Sometimes when Butch Walker announces a show in LA I think to myself, “I’ve seen Butch SO many times and I do love him very much, but . . . do I really need to see him again?” To which, my more intelligent, forget-that-you-haven’t-slept-since-New-Year’s, self answers, “Fuck yes, you need to see him again!!!” Then, upon taking my own good advice, and going to see Walker perform “again,” I think to myself, “Damn, I really wish he’d play here more often!” As a result, I see Butch Walker every time he performs in LA. Or, as the case may be, if I’m traveling and notice Walker is touring through the city I’m in, I’ll see him there as well. I have yet to travel to another city exclusively to see Butch Walker perform, but most of his fans have. . . repeatedly.
Let me take a minute to set the scene for you because if you haven’t experienced a Butch Walker show and his amazing, dedicated fans, then you should know about this. And for those of you who were there, or have been there before – well, you can attest. The Hotel Cafe is a relatively small room (although, twice as large as it used to be) and Butch Walker sells the place out within minutes of putting tickets up for sale. In order to accommodate as many of Walker’s fans as possible, The Hotel Cafe clears the room of the people who were there to see some of the earlier artists, and then re-opens the room only to people who purchased the special event Butch Walker ticket. Typically, at Hotel Cafe, you can pay a cover to see one artist and stay all night.
At 10:00 pm, Hotel Cafe staff “cleared the room,” which meant they moved everybody out of the performance room and into the back bar area. Walker’s set wasn’t scheduled to start until 10:30 pm. During that half hour break people could grab a drink and sit at the spacious booths in the lounge-y area, they could step outside and have a cigarette, grab a bite to eat, make some phone calls. . . they have half an hour to do whatever they like. Ignoring all of the alternative, more relaxed options, Walker’s fans crammed themselves within the small space boxed between the performance room, back bar, and women’s restroom. With the exception of the restrooms themselves, this is the tightest area of the venue.
It was nearly impossible to make my way through the crowd, to do one of the “more relaxed,” less healthy options. As I squeezed between and around people, apologizing for swimming upstream, I smiled and reminded everybody, “You have half an hour – you can do anything!” And one by one, people smiled at me, shrugged their shoulders and said, “yeah, I know.” So they stood, happy as can be, cramped among each other, peering through the glass doors as Walker sound-checked. When the doors finally did open, they poured into the room and took their positions as close to the stage as possible. In a sold-out, packed room, 99% of the people positioned themselves within the first 30% of the room, to be as close to Walker as they could get. You could have moved a 10-piece dining room set in the back of the room because nobody was standing “all the way back there.”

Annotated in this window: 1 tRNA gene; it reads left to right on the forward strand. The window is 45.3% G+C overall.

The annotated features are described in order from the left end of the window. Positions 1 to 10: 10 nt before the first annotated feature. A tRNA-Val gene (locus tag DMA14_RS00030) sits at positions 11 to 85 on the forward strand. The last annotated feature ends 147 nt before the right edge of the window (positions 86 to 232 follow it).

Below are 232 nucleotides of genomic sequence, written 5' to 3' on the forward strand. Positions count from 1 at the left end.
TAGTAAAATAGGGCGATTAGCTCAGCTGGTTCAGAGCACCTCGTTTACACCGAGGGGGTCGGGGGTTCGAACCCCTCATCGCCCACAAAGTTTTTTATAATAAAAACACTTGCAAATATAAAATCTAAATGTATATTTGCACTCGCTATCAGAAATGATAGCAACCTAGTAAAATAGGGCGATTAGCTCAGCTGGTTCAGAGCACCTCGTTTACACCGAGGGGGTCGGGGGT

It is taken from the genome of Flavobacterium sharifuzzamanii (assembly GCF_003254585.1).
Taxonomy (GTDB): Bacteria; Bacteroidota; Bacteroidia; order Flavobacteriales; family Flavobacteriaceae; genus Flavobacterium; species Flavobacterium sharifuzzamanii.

These are the kind of fans every Artist dreams of. For Walker, this is nothing new. These fans have been with Walker for many years, they’ve traveled around the country to see him, skipped finals, missed weddings, they were his “friends” on MySpace; now they’re his “fans” on Facebook and his “followers” on Twitter. Given the option between smoking, drinking, eating, and Butch Walker – they’ll choose Butch Walker every time. One might infer that Butch Walker is good for your health.
Once the show begins it’s easy to see why Walker has such dedicated fans. In addition to his expressive performances and songs everybody knows the words to, Walker is extremely engaging, authentic, and quite simply, silly. After playing a few songs from his newly released album, I Liked It Better When You Had No Heart, Walker asked the crowd, “Did anybody get the record today?” A majority of the audience cheered in affirmation. “I mean, did anybody get it legally?” As people responded with laughter, Walker clarified, “I mean, it’s okay. . . however you get it. . . I just want to make sure you know the words.” In reality, Walker’s fans did purchase his latest album legally, propelling I Liked It Better When You Had No Heart to #1 on the iTunes Top Albums chart on the afternoon of release. It’s currently still holding at #14.